By Danielle Farrow
In No Holds Bard, New Zealander Michael Hurst offers, as the play’s blurb says: “a Glaswegian thug, a giant Jamaican and a hungry octogenarian [in] a battle for supremacy in one man’s body: Hamlet’s” and does so with a mastery of voice, physicality and accent. He, along with co-writers Natalie Medlock and Daniel Musgrove, has created a tsunami of a performance.
While one can occasionally wish that visitors would not always imagine a Scotsman as a Glaswegian (and a Glaswegian as a thug), this whirlwind of a Macbeth is highly entertaining, hounding the hapless Hamlet and trying to muscle in on his story. The hungry Lear appears occasionally to further humorous effect, and the giant Othello brings pathos as well as silly humour. All the characters shift seamlessly between hammy and well-realised, with moments – enhanced by lighting changes – that take you right into the play and the pain of these characters.
Wringing the changes is what Hurst does particularly well, conversing with himself in various roles and also weaving wit and puerile humour in such a way that, surprising as this is together, it still somehow works. His physical movements, too, are impressive – hinted at to start with, in the changes of character, and then fully displayed in that ‘battle for supremacy’ of the body of Hamlet.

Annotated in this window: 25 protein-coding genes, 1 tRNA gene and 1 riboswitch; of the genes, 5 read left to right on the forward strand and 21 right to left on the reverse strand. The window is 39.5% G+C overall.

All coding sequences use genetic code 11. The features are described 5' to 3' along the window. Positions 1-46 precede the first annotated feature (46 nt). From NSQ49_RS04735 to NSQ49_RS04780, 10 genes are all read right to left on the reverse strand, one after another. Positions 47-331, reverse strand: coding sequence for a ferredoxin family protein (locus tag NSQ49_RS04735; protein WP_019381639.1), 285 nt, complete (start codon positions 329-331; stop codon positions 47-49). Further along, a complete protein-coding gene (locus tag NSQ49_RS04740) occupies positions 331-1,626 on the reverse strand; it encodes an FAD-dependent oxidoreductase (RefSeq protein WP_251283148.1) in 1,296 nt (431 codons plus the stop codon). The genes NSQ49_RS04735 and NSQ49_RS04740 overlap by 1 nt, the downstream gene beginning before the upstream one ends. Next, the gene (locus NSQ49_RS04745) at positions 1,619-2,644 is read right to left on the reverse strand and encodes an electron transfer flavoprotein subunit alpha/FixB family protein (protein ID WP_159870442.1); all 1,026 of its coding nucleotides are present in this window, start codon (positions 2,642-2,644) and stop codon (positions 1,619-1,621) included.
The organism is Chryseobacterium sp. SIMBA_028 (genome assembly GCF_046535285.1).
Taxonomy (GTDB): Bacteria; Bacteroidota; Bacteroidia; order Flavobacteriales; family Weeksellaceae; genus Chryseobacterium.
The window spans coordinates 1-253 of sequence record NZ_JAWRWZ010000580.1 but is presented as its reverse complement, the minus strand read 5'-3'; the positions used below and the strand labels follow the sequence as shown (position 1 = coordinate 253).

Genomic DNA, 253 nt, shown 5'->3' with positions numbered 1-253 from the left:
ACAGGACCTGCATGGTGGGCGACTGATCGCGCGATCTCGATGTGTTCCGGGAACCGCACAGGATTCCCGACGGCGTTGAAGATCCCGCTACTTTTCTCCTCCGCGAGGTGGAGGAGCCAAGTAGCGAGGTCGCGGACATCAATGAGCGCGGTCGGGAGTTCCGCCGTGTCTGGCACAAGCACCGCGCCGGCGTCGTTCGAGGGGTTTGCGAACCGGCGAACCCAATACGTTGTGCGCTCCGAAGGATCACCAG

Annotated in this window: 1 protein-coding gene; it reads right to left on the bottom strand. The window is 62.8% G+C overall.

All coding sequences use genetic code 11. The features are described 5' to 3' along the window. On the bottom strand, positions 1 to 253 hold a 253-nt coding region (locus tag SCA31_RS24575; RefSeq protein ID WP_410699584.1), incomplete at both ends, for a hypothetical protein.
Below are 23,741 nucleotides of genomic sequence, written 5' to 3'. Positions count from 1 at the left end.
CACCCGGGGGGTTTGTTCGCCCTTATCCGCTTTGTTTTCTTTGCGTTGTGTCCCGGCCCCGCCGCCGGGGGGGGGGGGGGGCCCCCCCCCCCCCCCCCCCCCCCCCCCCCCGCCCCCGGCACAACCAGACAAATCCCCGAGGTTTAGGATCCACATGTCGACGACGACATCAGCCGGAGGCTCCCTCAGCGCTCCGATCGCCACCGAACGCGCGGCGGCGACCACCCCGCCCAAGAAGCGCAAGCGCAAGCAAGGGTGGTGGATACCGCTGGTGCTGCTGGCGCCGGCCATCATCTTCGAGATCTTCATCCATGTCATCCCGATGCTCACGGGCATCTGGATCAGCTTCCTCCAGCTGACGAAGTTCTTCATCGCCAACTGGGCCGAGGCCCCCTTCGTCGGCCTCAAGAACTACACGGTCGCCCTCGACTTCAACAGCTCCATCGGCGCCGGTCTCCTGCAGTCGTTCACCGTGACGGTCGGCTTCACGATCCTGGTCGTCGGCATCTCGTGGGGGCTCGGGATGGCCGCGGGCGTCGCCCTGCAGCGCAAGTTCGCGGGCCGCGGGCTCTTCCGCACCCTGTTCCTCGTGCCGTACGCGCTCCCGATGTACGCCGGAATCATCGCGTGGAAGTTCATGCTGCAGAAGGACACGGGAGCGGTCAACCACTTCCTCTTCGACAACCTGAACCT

Not that this is even Hamlet’s body. The framing device for the play sees an actor return to his pokey home having just performed as Hamlet and it is his suicidal disintegration that unleashes Shakespeare’s vital figures, with his mind running in Hamletian circles, full of doubt and self-talking, while banalities of modern life are also included, such as answer phone messages and the simple frying up of an egg sandwich.
Hurst allows a few popular clichés and what are technically inaccuracies into the information that flows forth in lively manner – never seeming educational and very much rooted in the plays – but these are handled with aplomb, and after all, the individual characters will have their own biases and choose, too, just how much truth they wish to reveal, something particularly effective with Macbeth.
No Holds Bard is a high energy rampage through some of Shakespeare’s major characters that manages to mix over-the-top acting with some subtly played homages to towering past performers, real connection and feats of physical and mental ingenuity. It elicits gasps as well as laughs, and shifts acrobatically between comedy of an almost stand-up nature and emotionally-rooted tragedy. A breath of fresh Shakespeare air and a comedic head-bashing all in one!